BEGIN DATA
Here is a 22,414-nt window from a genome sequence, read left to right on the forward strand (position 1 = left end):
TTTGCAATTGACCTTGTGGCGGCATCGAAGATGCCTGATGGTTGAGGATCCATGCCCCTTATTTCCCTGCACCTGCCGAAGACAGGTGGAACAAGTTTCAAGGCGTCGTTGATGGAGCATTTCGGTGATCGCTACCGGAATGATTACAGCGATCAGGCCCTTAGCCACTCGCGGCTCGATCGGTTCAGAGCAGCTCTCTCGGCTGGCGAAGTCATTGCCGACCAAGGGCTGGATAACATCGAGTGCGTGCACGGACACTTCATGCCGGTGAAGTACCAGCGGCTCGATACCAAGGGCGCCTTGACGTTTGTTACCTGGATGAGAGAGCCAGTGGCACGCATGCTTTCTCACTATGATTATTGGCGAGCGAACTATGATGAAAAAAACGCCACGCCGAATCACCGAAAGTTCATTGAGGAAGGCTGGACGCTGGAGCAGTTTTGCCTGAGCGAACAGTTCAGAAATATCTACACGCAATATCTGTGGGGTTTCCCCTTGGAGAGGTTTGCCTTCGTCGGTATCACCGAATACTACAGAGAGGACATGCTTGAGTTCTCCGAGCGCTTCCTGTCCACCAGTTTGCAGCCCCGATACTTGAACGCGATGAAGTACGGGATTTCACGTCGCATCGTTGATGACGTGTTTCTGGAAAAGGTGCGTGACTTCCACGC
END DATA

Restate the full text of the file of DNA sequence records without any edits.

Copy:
Here is a 22,414-nt window from a genome sequence, read left to right on the forward strand (position 1 = left end):
TTTGCAATTGACCTTGTGGCGGCATCGAAGATGCCTGATGGTTGAGGATCCATGCCCCTTATTTCCCTGCACCTGCCGAAGACAGGTGGAACAAGTTTCAAGGCGTCGTTGATGGAGCATTTCGGTGATCGCTACCGGAATGATTACAGCGATCAGGCCCTTAGCCACTCGCGGCTCGATCGGTTCAGAGCAGCTCTCTCGGCTGGCGAAGTCATTGCCGACCAAGGGCTGGATAACATCGAGTGCGTGCACGGACACTTCATGCCGGTGAAGTACCAGCGGCTCGATACCAAGGGCGCCTTGACGTTTGTTACCTGGATGAGAGAGCCAGTGGCACGCATGCTTTCTCACTATGATTATTGGCGAGCGAACTATGATGAAAAAAACGCCACGCCGAATCACCGAAAGTTCATTGAGGAAGGCTGGACGCTGGAGCAGTTTTGCCTGAGCGAACAGTTCAGAAATATCTACACGCAATATCTGTGGGGTTTCCCCTTGGAGAGGTTTGCCTTCGTCGGTATCACCGAATACTACAGAGAGGACATGCTTGAGTTCTCCGAGCGCTTCCTGTCCACCAGTTTGCAGCCCCGATACTTGAACGCGATGAAGTACGGGATTTCACGTCGCATCGTTGATGACGTGTTTCTGGAAAAGGTGCGTGACTTCCACGC